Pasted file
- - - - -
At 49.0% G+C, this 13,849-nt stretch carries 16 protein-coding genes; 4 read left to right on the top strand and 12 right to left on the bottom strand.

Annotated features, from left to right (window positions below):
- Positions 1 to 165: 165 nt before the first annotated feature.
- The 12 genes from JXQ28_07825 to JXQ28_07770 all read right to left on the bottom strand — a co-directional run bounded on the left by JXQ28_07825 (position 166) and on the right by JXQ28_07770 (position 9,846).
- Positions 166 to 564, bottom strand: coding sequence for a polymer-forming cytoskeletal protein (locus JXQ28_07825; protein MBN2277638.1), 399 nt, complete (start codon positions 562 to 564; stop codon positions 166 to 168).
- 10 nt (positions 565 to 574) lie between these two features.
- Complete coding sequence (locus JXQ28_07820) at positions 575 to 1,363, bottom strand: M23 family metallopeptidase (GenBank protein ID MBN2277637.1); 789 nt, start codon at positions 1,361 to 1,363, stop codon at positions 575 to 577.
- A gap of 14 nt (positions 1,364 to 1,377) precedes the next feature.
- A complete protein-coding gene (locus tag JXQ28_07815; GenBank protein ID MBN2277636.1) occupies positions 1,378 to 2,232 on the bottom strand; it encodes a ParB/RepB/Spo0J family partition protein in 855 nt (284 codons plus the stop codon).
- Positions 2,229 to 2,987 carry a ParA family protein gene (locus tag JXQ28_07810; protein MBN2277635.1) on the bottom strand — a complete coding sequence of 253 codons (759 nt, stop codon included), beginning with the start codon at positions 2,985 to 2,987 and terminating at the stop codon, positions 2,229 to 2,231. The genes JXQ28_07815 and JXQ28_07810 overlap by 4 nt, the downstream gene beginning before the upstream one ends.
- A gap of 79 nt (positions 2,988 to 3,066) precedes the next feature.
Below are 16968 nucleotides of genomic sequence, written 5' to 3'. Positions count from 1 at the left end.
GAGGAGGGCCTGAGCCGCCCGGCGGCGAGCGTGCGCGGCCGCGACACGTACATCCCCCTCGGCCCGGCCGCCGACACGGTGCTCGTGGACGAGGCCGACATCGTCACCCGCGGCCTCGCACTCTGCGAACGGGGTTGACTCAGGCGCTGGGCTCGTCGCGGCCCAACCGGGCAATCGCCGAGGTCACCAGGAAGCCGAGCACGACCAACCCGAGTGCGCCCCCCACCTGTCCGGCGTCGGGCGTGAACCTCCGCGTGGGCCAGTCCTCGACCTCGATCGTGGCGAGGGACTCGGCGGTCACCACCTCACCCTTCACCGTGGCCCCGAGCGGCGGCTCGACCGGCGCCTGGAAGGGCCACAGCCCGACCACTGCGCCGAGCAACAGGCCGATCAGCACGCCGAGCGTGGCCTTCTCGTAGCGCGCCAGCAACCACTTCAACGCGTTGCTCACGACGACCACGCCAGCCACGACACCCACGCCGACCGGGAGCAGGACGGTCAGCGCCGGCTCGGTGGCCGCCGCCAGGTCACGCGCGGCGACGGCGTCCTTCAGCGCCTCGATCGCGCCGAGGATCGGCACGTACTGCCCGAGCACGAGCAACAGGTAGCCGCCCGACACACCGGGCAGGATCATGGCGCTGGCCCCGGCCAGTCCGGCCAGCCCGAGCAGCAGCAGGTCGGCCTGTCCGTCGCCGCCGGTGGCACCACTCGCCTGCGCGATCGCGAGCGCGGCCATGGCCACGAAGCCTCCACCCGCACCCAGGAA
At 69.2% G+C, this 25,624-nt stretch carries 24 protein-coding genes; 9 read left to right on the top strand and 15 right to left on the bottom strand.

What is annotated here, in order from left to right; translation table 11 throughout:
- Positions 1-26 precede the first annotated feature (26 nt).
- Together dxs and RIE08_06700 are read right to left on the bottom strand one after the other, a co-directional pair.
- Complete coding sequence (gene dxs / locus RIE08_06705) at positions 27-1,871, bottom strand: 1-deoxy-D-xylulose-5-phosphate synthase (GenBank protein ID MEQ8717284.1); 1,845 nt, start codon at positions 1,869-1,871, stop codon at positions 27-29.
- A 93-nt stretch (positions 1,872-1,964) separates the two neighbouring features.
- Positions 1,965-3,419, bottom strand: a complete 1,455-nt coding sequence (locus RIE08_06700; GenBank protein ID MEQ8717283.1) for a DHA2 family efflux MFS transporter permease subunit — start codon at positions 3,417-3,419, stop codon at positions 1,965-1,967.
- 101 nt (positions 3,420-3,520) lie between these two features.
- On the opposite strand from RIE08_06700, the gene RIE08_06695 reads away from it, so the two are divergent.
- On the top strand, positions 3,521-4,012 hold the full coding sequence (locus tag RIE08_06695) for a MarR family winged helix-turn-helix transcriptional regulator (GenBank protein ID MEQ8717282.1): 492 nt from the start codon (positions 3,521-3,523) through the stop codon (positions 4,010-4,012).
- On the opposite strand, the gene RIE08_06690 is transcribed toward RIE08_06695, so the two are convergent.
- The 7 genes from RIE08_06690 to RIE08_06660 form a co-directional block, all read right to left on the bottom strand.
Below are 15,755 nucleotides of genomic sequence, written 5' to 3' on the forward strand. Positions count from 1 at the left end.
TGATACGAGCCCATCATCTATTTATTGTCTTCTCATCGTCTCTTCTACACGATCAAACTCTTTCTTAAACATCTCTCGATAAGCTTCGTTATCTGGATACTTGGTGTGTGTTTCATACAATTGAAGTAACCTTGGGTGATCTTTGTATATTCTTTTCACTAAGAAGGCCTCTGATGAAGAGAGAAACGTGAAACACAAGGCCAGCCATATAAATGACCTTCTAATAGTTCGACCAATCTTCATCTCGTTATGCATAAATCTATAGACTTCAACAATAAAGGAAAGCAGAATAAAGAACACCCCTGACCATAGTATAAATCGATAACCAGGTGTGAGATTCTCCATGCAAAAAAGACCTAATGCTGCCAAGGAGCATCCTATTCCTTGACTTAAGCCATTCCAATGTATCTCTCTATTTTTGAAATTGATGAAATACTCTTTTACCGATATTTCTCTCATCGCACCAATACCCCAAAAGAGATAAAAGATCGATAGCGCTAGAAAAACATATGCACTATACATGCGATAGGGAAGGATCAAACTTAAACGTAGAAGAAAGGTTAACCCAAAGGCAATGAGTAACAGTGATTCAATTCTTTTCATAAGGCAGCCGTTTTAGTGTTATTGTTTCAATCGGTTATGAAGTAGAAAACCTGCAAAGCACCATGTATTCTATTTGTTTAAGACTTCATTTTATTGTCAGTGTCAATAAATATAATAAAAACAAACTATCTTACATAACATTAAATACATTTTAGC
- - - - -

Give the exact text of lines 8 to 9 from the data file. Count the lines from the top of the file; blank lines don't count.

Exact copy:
- A gap of 14 nt (positions 1,364 to 1,377) precedes the next feature.
- A complete protein-coding gene (locus tag JXQ28_07815; GenBank protein ID MBN2277636.1) occupies positions 1,378 to 2,232 on the bottom strand; it encodes a ParB/RepB/Spo0J family partition protein in 855 nt (284 codons plus the stop codon).